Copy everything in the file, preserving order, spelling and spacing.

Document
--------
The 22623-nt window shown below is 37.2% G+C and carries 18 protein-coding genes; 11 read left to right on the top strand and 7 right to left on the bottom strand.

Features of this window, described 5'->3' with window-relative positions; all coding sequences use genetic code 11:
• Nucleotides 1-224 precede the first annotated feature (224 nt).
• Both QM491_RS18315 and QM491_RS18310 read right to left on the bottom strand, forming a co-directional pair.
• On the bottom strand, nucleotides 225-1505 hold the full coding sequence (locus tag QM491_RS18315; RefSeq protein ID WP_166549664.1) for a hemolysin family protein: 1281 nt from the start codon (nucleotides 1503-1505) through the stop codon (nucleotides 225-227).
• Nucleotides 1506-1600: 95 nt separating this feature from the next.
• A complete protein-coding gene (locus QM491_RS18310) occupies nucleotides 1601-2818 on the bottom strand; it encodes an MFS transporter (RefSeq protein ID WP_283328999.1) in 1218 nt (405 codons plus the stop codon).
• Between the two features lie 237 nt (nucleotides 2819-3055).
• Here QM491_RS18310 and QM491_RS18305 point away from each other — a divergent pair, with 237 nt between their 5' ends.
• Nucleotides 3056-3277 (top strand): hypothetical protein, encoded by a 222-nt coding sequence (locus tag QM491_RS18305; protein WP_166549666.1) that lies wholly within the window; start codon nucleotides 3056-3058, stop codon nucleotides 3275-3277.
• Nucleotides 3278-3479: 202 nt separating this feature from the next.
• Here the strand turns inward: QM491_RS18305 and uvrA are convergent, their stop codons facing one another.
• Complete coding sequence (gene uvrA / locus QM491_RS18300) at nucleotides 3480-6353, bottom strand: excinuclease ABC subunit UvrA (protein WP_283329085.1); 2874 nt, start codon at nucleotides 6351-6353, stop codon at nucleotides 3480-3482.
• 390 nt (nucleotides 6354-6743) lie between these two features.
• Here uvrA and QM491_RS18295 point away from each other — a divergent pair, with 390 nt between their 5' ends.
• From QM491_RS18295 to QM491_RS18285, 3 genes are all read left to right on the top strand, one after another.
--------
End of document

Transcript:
The 22623-nt window shown below is 37.2% G+C and carries 18 protein-coding genes; 11 read left to right on the top strand and 7 right to left on the bottom strand.

Features of this window, described 5'->3' with window-relative positions; all coding sequences use genetic code 11:
• Nucleotides 1-224 precede the first annotated feature (224 nt).
• Both QM491_RS18315 and QM491_RS18310 read right to left on the bottom strand, forming a co-directional pair.
• On the bottom strand, nucleotides 225-1505 hold the full coding sequence (locus tag QM491_RS18315; RefSeq protein ID WP_166549664.1) for a hemolysin family protein: 1281 nt from the start codon (nucleotides 1503-1505) through the stop codon (nucleotides 225-227).
• Nucleotides 1506-1600: 95 nt separating this feature from the next.
• A complete protein-coding gene (locus QM491_RS18310) occupies nucleotides 1601-2818 on the bottom strand; it encodes an MFS transporter (RefSeq protein ID WP_283328999.1) in 1218 nt (405 codons plus the stop codon).
• Between the two features lie 237 nt (nucleotides 2819-3055).
• Here QM491_RS18310 and QM491_RS18305 point away from each other — a divergent pair, with 237 nt between their 5' ends.
• Nucleotides 3056-3277 (top strand): hypothetical protein, encoded by a 222-nt coding sequence (locus tag QM491_RS18305; protein WP_166549666.1) that lies wholly within the window; start codon nucleotides 3056-3058, stop codon nucleotides 3275-3277.
• Nucleotides 3278-3479: 202 nt separating this feature from the next.
• Here the strand turns inward: QM491_RS18305 and uvrA are convergent, their stop codons facing one another.
• Complete coding sequence (gene uvrA / locus QM491_RS18300) at nucleotides 3480-6353, bottom strand: excinuclease ABC subunit UvrA (protein WP_283329085.1); 2874 nt, start codon at nucleotides 6351-6353, stop codon at nucleotides 3480-3482.
• 390 nt (nucleotides 6354-6743) lie between these two features.
• Here uvrA and QM491_RS18295 point away from each other — a divergent pair, with 390 nt between their 5' ends.
• From QM491_RS18295 to QM491_RS18285, 3 genes are all read left to right on the top strand, one after another.